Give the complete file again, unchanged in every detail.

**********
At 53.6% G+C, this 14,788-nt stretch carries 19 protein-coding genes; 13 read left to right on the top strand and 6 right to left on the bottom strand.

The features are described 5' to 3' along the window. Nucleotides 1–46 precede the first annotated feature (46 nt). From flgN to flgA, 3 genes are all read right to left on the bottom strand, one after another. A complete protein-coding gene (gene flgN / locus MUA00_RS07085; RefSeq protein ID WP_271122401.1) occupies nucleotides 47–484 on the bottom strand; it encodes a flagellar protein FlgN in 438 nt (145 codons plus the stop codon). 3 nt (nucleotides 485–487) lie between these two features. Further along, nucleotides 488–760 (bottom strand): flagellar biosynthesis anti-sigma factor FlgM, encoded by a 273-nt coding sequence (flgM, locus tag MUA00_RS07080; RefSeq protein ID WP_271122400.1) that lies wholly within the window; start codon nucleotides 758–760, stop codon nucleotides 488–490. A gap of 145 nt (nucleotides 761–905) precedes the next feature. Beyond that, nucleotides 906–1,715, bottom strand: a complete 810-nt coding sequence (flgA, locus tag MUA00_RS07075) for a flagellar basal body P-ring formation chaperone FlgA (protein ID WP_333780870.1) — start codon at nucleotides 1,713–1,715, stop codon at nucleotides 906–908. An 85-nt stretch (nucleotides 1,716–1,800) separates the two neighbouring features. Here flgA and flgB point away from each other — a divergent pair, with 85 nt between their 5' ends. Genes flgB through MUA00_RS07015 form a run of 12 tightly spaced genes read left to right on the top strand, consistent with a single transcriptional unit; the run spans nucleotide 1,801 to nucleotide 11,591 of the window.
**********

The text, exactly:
At 53.6% G+C, this 14,788-nt stretch carries 19 protein-coding genes; 13 read left to right on the top strand and 6 right to left on the bottom strand.

The features are described 5' to 3' along the window. Nucleotides 1–46 precede the first annotated feature (46 nt). From flgN to flgA, 3 genes are all read right to left on the bottom strand, one after another. A complete protein-coding gene (gene flgN / locus MUA00_RS07085; RefSeq protein ID WP_271122401.1) occupies nucleotides 47–484 on the bottom strand; it encodes a flagellar protein FlgN in 438 nt (145 codons plus the stop codon). 3 nt (nucleotides 485–487) lie between these two features. Further along, nucleotides 488–760 (bottom strand): flagellar biosynthesis anti-sigma factor FlgM, encoded by a 273-nt coding sequence (flgM, locus tag MUA00_RS07080; RefSeq protein ID WP_271122400.1) that lies wholly within the window; start codon nucleotides 758–760, stop codon nucleotides 488–490. A gap of 145 nt (nucleotides 761–905) precedes the next feature. Beyond that, nucleotides 906–1,715, bottom strand: a complete 810-nt coding sequence (flgA, locus tag MUA00_RS07075) for a flagellar basal body P-ring formation chaperone FlgA (protein ID WP_333780870.1) — start codon at nucleotides 1,713–1,715, stop codon at nucleotides 906–908. An 85-nt stretch (nucleotides 1,716–1,800) separates the two neighbouring features. Here flgA and flgB point away from each other — a divergent pair, with 85 nt between their 5' ends. Genes flgB through MUA00_RS07015 form a run of 12 tightly spaced genes read left to right on the top strand, consistent with a single transcriptional unit; the run spans nucleotide 1,801 to nucleotide 11,591 of the window.